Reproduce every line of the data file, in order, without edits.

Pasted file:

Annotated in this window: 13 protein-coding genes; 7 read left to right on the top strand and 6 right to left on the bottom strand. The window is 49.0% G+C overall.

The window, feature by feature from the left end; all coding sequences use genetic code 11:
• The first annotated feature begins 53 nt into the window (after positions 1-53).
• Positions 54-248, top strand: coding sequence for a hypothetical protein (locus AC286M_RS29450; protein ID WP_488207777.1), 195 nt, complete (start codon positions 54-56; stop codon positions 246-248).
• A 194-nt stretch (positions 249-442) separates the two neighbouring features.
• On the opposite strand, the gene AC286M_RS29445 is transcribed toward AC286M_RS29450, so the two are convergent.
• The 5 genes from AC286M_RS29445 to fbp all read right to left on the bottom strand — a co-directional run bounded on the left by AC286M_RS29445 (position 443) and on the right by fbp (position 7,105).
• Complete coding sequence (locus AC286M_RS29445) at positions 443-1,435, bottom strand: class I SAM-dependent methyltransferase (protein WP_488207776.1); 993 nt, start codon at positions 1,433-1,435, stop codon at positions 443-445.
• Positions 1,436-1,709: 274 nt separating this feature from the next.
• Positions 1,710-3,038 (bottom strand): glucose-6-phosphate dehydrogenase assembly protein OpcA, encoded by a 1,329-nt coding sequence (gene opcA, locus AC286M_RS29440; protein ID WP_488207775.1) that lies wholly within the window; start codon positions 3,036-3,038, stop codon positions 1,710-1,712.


Annotated in this window: 13 protein-coding genes; 7 read left to right on the top strand and 6 right to left on the bottom strand. The window is 49.0% G+C overall.

The window, feature by feature from the left end; all coding sequences use genetic code 11:
• The first annotated feature begins 53 nt into the window (after positions 1-53).
• Positions 54-248, top strand: coding sequence for a hypothetical protein (locus AC286M_RS29450; protein ID WP_488207777.1), 195 nt, complete (start codon positions 54-56; stop codon positions 246-248).
• A 194-nt stretch (positions 249-442) separates the two neighbouring features.
• On the opposite strand, the gene AC286M_RS29445 is transcribed toward AC286M_RS29450, so the two are convergent.
• The 5 genes from AC286M_RS29445 to fbp all read right to left on the bottom strand — a co-directional run bounded on the left by AC286M_RS29445 (position 443) and on the right by fbp (position 7,105).
• Complete coding sequence (locus AC286M_RS29445) at positions 443-1,435, bottom strand: class I SAM-dependent methyltransferase (protein WP_488207776.1); 993 nt, start codon at positions 1,433-1,435, stop codon at positions 443-445.
• Positions 1,436-1,709: 274 nt separating this feature from the next.
• Positions 1,710-3,038 (bottom strand): glucose-6-phosphate dehydrogenase assembly protein OpcA, encoded by a 1,329-nt coding sequence (gene opcA, locus AC286M_RS29440; protein ID WP_488207775.1) that lies wholly within the window; start codon positions 3,036-3,038, stop codon positions 1,710-1,712.